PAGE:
David Graham Blanchflower CBE is a leading labour economist, currently a tenured economics professor at Dartmouth College, Hanover, New Hampshire...

, and Andrew Samwick
Andrew Samwick
Andrew Alan Samwick is an American economist, who served as Chief Economist on the staff of the United States President's Council of Economic Advisors from July 2003 to July 2004. Samwick is currently Professor of Economics at Dartmouth College and the director of the Nelson A. Rockefeller Center...

, also holds the distinction as the top-ranked economics program in the world where a masters as well as a doctorate degree is not offered.

In 2011, Dartmouth was ranked eleventh among undergraduate programs at national universities by U.S. News & World Report
U.S. News & World Report
U.S. News & World Report is an American news magazine published from Washington, D.C. Along with Time and Newsweek it was for many years a leading news weekly, focusing more than its counterparts on political, economic, health and education stories...

. However, since Dartmouth is ranked in a category for national research universities, some Dartmouth students and administrators have questioned the fairness of the ranking given the College's emphasis on undergraduate education. Dartmouth's strength in undergraduate education is highlighted by U.S. News & World Report when in 2009, 2010, and 2011 it ranked Dartmouth first in undergraduate teaching at national universities, ahead of Princeton, Yale, Stanford, Brown, Duke, and Harvard. Dartmouth ranks number seven in the Wall Street Journal's ranking of top feeder schools. The 2006 Carnegie Foundation
The Carnegie Foundation for the Advancement of Teaching
Founded by Andrew Carnegie in 1905 and chartered in 1906 by an act of the United States Congress, the Carnegie Foundation for the Advancement of Teaching is an independent policy and research center, whose primary activities of research and writing have resulted in published reports on every level...

 classification listed Dartmouth as the only "majority-undergraduate", "arts-and-sciences focus[ed]", "research university" in the country that also had "some graduate coexistence" and "very high research activity." Internationally, Dartmouth College was ranked 99th in the world in the 2011 QS World University Rankings
QS World University Rankings
The QS World University Rankings is a ranking of the world’s top 500 universities by Quacquarelli Symonds using a method that has published annually since 2004....

.

22,385 students applied for approximately 1,100 places in 2011, and 9.7% of applicants were admitted. 94% of admitted students were ranked in the top 10% of their high school graduating class. 40% of admitted students were valedictorians and 10% were salutatorians. The mean SAT scores of admitted students by section were 734 for verbal, 740 for math, and 744 for writing.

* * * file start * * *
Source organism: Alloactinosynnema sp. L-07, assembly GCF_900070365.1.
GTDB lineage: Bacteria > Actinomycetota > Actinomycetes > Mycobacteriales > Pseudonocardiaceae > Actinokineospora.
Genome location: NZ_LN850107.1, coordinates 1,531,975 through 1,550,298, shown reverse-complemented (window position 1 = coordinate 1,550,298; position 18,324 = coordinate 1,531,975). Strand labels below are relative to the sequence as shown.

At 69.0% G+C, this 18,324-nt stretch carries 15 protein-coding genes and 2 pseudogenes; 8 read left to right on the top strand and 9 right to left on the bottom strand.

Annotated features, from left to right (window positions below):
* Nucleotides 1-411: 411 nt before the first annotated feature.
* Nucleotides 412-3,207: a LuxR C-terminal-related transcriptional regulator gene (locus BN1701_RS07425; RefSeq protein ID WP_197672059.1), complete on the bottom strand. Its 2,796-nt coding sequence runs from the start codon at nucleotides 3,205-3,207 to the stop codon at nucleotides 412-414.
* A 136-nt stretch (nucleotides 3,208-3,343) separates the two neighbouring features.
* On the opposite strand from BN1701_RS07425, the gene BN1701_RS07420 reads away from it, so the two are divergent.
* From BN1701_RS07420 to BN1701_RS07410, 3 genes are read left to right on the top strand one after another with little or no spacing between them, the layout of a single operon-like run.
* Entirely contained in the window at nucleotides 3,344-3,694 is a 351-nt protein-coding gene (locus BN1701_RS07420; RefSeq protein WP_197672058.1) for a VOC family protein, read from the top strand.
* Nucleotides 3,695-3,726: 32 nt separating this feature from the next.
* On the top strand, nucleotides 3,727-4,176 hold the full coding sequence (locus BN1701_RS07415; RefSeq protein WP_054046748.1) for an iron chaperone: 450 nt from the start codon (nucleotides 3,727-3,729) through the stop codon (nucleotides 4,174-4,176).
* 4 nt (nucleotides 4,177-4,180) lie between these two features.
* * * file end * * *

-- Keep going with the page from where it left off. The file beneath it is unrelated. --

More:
Dartmouth meets 100% of students' demonstrated financial need in order to attend the College, and currently admits all students, including internationals, on a need-blind basis
Need-blind admission
Need-blind admission is a term in the United States denoting a college admission policy in which the admitting institution does not consider an applicant's financial situation when deciding admission...

. Beginning in the 2008–2009 academic year, Dartmouth instituted a new financial aid policy extending need-blind admission to international students and replaced all student loans
Student loans in the United States
While included in the term "financial aid," higher education loans differ from scholarships and grants in that they must be paid back. They come in several varieties in the United States:...

 with scholarships and grants. Students from families with a combined annual income of less than $75,000 are not charged any tuition. However, in early 2010, the College announced that it would re-introduce loans to its financial aid packages beginning in the 2011–2012 school year due to its changed financial situation.

In order to graduate, a student must complete 35 total courses, eight to ten of which are typically part of a chosen major program. Other requirements for graduation include the completion of ten "distributive requirements" in a variety of academic fields, proficiency in a foreign language, and completion of a writing class and first-year seminar in writing. Many departments offer honors programs requiring students seeking that distinction to engage in "independent, sustained work," culminating in the production of a thesis
Thesis
A dissertation or thesis is a document submitted in support of candidature for an academic degree or professional qualification presenting the author's research and findings...

. In addition to the courses offered in Hanover, Dartmouth offers 57 different off-campus programs, including Foreign Study Programs, Language Study Abroad programs, and Exchange Programs.